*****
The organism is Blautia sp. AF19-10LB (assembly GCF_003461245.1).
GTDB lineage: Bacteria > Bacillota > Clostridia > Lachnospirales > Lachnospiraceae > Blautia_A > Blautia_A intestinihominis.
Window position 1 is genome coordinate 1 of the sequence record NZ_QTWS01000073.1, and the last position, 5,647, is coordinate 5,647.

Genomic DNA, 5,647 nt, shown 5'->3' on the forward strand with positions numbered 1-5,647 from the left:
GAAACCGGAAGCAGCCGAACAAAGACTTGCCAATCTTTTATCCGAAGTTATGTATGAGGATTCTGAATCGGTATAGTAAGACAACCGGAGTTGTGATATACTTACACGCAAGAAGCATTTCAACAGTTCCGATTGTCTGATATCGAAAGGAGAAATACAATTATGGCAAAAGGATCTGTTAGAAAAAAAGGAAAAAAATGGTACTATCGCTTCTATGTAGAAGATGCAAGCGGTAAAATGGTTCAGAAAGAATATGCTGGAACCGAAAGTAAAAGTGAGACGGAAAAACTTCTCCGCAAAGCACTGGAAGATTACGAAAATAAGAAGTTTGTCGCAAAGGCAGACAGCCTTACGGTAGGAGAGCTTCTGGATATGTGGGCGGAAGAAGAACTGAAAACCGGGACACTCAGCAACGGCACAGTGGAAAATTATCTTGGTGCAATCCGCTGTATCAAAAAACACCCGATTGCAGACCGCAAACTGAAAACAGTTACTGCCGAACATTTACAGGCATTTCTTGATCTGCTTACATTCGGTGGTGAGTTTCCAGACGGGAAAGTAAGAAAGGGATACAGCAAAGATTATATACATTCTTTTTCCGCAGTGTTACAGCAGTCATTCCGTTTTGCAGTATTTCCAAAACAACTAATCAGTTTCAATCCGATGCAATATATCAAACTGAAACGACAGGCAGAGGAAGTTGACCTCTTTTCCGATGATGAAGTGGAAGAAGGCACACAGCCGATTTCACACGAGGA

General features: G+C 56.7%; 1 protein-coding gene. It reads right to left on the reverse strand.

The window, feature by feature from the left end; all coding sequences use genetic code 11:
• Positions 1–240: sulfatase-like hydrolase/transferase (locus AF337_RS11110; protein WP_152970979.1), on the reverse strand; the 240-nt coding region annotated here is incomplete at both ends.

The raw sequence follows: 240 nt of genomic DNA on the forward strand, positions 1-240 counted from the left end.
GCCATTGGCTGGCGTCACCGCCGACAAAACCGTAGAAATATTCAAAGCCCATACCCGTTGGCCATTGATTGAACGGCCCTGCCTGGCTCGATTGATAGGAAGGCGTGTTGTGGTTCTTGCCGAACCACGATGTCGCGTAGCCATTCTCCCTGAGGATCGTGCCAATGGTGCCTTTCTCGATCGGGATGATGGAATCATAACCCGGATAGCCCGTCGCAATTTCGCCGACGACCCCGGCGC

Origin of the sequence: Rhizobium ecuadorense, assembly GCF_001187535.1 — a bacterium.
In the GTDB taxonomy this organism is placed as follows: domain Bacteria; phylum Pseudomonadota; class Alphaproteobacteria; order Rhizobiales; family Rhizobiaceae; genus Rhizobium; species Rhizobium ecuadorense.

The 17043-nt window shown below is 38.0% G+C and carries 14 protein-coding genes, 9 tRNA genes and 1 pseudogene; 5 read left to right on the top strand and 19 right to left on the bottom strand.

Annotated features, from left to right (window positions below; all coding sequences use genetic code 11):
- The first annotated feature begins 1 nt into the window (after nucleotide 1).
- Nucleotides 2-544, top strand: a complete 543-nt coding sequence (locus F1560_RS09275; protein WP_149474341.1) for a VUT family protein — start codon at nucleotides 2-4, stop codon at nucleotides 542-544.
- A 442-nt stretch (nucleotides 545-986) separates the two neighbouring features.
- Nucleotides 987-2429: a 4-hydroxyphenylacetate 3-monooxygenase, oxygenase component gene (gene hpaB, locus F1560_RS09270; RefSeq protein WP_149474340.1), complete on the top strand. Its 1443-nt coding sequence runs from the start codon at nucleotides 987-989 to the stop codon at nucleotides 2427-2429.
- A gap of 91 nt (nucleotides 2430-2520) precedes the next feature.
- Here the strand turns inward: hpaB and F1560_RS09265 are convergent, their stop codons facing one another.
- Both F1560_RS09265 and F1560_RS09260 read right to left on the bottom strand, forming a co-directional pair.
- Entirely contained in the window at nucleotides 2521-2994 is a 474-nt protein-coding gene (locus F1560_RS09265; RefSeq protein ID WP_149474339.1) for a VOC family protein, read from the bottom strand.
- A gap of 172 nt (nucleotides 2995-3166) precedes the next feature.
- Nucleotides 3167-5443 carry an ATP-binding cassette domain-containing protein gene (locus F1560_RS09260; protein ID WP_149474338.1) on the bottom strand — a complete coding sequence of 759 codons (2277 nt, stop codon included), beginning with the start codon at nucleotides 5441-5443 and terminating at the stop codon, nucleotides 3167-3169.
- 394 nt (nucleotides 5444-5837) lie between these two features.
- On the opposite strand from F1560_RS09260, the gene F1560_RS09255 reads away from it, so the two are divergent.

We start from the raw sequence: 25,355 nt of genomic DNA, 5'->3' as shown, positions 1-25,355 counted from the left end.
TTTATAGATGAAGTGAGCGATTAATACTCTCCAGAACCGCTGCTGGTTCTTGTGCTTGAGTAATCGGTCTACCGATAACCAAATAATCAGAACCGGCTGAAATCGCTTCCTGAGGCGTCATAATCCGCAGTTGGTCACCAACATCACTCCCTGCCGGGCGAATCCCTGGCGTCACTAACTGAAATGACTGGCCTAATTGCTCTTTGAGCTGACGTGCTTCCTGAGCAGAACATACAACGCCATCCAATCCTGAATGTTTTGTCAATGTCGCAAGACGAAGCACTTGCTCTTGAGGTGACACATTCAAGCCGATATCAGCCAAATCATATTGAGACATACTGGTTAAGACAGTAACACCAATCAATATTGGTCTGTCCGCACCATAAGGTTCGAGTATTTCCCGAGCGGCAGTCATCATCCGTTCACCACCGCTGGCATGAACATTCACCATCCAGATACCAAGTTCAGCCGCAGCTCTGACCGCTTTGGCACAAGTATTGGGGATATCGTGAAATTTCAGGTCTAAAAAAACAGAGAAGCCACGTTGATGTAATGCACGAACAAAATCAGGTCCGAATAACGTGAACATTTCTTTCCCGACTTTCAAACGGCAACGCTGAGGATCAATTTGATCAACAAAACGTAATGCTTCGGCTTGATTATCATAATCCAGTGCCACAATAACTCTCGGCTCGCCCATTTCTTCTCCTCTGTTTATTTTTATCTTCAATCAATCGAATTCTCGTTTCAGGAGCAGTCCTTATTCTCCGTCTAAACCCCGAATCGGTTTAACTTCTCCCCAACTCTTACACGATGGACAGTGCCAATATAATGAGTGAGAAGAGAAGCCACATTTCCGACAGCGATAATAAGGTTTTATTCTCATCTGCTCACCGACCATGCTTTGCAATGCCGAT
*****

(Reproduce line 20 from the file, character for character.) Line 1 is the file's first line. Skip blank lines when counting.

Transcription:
- Here the strand turns inward: hpaB and F1560_RS09265 are convergent, their stop codons facing one another.